Salmon Spite: Some Castigation for Washington, Praise for Cajuns

Posted on May 17, 2011


Frankenfish FTW

Image via

This will be a short post. Just a little rant.

To the left is a common Pacific Northwestern image, a Native American ornamented depiction of the salmon so abundant in our rivers, the basis of a good deal of the pre-European cultures in this area. It’s an image I associate with Washington, with running around the soft hills on Whidbey Island or cruising out towards Vashon, Blake, Bainbridge, or as far up the Puget sound as Orcas Island or Patos, one of those distinctly rich and green Islands off the coast so choked with life that the rich verdant flush is almost frightening.

Granted I am a child of the eastern forests and semi-deserts beyond the Cascade mountains. But salmon are still a big part of the culture here. The stocks are depleting, but I still have faint (maybe half-constructed) memories of watching salmon bash and bloody themselves on the rocks of waterfalls, jumping against the current on their way back towards the eddy waters of the sounds to spew forth their genetic material and dye into a harvest for the shores.

In the east we have a great attachment to apples, wheat, evergreens, and moose. Throughout my youth the annual Green Bluff Apple Festival was one of the highlights of the year and I remember days in Chewelah collecting apples fallen along Flowery Trail Road, the mashed and mangled remains not fit for sale. We’d take that dross and throw it into an old wooden cider press and I’d churn the blades to rip it into a rich, brown ooze, thick and cut with the taste of pine and cherry wood and a slight iron tint from the tines. My friends will attest to my devotion to the Washington apple, my love for apple markets, and my ability to hold forth for some time on the relative merits of a massive Jonagold, a Granny Smith, a Red or Golden Delicious.

But I have to throw my hat in with the salmon as a truly unique and representatie feature of the distinct culture of the Pacific Northwest. It has power and a potent nostalgia even for those of us falling within the borders of the Inland Northwest/Cascadia, usually the yokel disconnects from the bulk of the population and culture to the west of the mountains.

Yet every time I see a state license plate or some other symbol, invariably Washington is represented by Mount Rainer, evergreen trees, or apples. During the selection of our state coin in 2006 we at least recognized the importance of the salmon (although the moose and apple were in the mix). And the Native depiction of the salmon even made some inroads. But sadly we wound up with a more boring, less unique and telling depiction of the salmon to represent us.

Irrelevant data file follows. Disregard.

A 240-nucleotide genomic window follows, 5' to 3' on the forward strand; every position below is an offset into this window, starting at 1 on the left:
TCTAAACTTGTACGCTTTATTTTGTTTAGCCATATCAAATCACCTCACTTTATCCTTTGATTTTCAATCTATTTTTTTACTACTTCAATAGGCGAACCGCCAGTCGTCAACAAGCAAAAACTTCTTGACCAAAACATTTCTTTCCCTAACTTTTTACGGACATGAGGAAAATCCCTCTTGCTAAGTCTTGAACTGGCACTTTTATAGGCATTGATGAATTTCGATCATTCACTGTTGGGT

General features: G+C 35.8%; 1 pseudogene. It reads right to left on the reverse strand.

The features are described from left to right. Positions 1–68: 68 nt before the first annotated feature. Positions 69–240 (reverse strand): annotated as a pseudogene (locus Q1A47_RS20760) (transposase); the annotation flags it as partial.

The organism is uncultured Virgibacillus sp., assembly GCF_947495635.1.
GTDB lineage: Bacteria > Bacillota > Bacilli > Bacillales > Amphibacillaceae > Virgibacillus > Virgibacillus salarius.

As you might be able to tell, this isn’t a very serious post. But living out east, when people think of the west coast it’s all about California. And as someone who is proud of where he comes form, as a history, culture and identity wonk who has some respect for the special circumstances and values he was raised with, as someone who feels a good deal of communion with the Columbia River as seen from Vantage (just look at it, I dare you to grow up around that and not feel some sense of connection to it), this is more important to me than I thought it would be.

It’s important in a somewhat silly way. I’m not big on nationalist identity, but in the same way a New Mexican or Arizonan will be snobbish about their chilis and Mexican food, so will I always hold onto a few dear loves and prides from the land I was raised in.

This is all just to say that, goddamnit, I want the Frankenfish of my homelands representing us to the world. I want it on a flag or a coin or something of that sort. I at least want a few people to look at it and get creeped out or fascinated and come pay a visit to the Puget Sound and San Juans or to Grand Coulee and the Columbia River Basin with me someday. There is something special, something worthwhile about Washington that deserves its respect when stacked against Seattle and Portland as entities independent of the Pacific Northwest as a whole but representative of it, and especially when stacked against the smog and smug that is California. That’s right, I said it, bring it on, friends.

This is why I stand behind my Cajun ancestry and my family in the swampy southlands of Louisiana more than I do behind the hill on which I was raised (no family out here, but still it’s an important place and identity for me). The Cajuns at least know how to embrace boudin, crawdads, and cayenne and love all that is strange, at times alienating, but distinct and joyous about the culture. I think the picture to the left sums that culture up perfectly.

Laissez le bon temps roulez! Zoot allures, that is some goddamn Creole shit right there, and I love it. Fittingly at the moment there’s a wooden placard next to my desk carved with a Bald Cypress and stung lazily with Spanish Moss shielding a crawdad, bottle of bourbon, hot sauce, a fiddle, a gator, and a holy bible. The placard reads: “What is a Cajun?” and proceeds to outline a light national identity.

Here is my favorite part of the placard, which I grew up reading:

“In other parts of the world, little girls are made of sugar and spice and everything nice, while little boys are made of snips and snails and puppy dog tails. Little Cajun children … are made of gumbo, boudin and sauce piquante … crawfish stew and Oreilles de Cochon.”

As a Cajun, I’ve got a fais-do-do in my blood. As a Washingtonian, I don’t even get the Frankenfish. Which culture would you rather be a part of? Silly identity rant over.

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